By Thomas B. Langhorne, Evansville Courier & Post

- Some Vanderburgh County residents who tested positive for the H1N1 swine flu virus have died, according to the Vanderburgh County Health Department.

A state law prevents local officials from releasing details of the deaths or the identities of the deceased, said Chris Allen, Health Department spokesman on H1N1 issues.

Allen said the county has no information on the individuals other than they died and had positive H1N1 test results.

"There is not necessarily a correlation," he said. "With most of the (H1N1) deaths in Indiana, and in general, there have been underlying health concerns."

Citing the deaths, health officer Dr. Ray W. Nicholson Jr. told the County Council on Wednesday that area residents and people across the country have taken the H1N1 virus "too lightly."

"It's not letting up. It's getting worse," Nicholson said. "The big problem is that there's a lot of complacency among the citizens."

Nicholson cited a Nov. 10 Health Department vaccination clinic for pregnant women at which staffers were prepared for more than 1,000 women, but only about one-tenth of that number showed up.

A clinic at Mater Dei High School on Monday attracted about 800 people, while a similar clinic at Central High School last week drew about 1,800.

"We could have vaccinated three times more people (at Mater Dei) than what we did," Nicholson told the council. "They just didn't show up."

Health Department officials say they and more than 75 area health care providers who formally have agreed to accept and administer vaccine will continue to focus exclusively on individuals in the Tier 1 target group.

That group includes pregnant women, people who live with or care for children younger than 6, health care and emergency services personnel, people between the ages of 6 months and 24 and people from ages 25 to 64 who are at a higher risk for H1N1 because of health disorders or compromised immune systems.

"We've got strict orders from (the Centers for Disease Control and Prevention) that we are not to give any Tier 2 (vaccinations) until we've exhausted Tier 1," Nicholson said last week. "That depends on how long the lines are at the clinics. We'll keep (giving shots to Tier 1 individuals) until the lines go down."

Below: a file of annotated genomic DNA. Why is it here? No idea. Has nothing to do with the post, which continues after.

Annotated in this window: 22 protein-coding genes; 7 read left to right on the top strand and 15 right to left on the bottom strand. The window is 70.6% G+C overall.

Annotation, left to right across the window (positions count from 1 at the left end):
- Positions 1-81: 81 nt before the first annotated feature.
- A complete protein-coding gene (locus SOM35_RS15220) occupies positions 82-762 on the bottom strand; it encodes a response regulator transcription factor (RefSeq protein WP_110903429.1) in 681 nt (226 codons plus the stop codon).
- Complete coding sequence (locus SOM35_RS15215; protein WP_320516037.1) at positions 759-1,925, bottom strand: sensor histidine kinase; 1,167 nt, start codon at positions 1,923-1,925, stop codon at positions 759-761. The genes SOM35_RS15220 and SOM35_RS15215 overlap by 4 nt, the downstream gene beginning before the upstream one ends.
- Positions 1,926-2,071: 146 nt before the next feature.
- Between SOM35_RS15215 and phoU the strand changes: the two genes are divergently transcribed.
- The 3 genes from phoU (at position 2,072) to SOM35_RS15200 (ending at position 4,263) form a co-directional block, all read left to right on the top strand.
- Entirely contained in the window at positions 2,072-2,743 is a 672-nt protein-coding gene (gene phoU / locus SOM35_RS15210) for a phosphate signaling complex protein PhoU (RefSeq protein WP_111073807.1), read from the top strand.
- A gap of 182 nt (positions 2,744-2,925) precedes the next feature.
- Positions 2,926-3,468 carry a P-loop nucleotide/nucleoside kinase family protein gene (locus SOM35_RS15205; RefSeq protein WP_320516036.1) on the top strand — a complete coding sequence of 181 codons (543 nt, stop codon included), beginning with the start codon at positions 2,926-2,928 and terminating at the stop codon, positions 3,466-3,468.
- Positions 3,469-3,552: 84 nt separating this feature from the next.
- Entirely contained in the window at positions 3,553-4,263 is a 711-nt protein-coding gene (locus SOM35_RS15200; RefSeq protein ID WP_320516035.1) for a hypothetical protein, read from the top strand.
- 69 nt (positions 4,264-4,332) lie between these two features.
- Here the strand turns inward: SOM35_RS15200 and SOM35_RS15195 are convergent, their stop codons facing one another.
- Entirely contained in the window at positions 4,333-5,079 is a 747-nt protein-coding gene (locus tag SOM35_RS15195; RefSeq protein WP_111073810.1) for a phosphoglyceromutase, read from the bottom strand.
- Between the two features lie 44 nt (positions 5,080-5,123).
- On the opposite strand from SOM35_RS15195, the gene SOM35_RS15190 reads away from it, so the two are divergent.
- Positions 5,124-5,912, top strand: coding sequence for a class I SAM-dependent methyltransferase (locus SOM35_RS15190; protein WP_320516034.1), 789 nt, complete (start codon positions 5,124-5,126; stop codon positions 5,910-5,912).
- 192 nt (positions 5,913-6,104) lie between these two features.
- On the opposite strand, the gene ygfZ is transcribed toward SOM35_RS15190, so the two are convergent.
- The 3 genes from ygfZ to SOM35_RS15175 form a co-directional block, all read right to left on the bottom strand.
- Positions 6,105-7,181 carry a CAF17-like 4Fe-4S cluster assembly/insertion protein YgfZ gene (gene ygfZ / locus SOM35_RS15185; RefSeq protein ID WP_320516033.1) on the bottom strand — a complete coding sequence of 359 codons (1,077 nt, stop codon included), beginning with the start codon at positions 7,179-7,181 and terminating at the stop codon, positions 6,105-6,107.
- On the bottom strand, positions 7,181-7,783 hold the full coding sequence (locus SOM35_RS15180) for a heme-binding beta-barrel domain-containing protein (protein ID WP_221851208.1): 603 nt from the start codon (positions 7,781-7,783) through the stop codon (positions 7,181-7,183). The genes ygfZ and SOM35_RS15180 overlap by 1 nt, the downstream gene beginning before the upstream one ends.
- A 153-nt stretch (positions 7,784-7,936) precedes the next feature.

While an estimated 25,000 to 27,000 doses of vaccine have been administered or distributed to health care providers in Vanderburgh County, Health Department officials say more than 90,000 local residents are in the Tier 1 group.

Gary Heck, the department's chief operating finance officer, told County Council members that a shipment received that day would bring Vanderburgh County's total to 29,000 vaccination doses received.

"When you have received about 29,000 doses and you've got 90,000 (Tier 1) people that's potentially eligible before you could get to the whole (county population of) 174,000, it's just a matter of trying to make sure that the right folks who are in line are in that Tier 1 group," Heck said. "... We feel that we've done as good a job as possible, holding really efficient clinics."

Extrapolating from CDC figures on the number of people who annually seek vaccinations for seasonal flu, Heck said the Health Department estimates that about 45,000 local Tier 1-eligible people can be expected to seek H1N1 vaccination.

There is time to get to them, Heck said, as Vanderburgh County likely will continue to receive increasingly large allocations of vaccine from the Centers for Disease Control and Prevention on an unpredictable schedule.

"We've been advised we'll probably continue receiving through next April or early May," he said.

All eight of the confirmed flu-related deaths in Indiana last week were confirmed H1N1 deaths, said the state Department of Health, raising the number of H1N1 deaths in the state since June to 33 of the 35 total flu-related deaths.

For Aug. 30 through Nov. 14, there have been 1,049 deaths and 26,315 hospitalizations nationally, including both H1N1 and seasonal flu, according to the CDC.

The Indiana Communicable Diseases Reporting Rule specifies that the exact number of the deaths cannot be released while that number remains at five or below, said Jennifer Dunlap, a spokeswoman for the Indiana State Department of Health.

Dunlap said the rule is designed to prevent the release of information that can lead to the identity of an individual with a communicable disease - whether it is HIV, H1N1 or other diseases. The chances of that decrease as the number of deaths grows.

Staff writer Mark Wilson contributed to this report.

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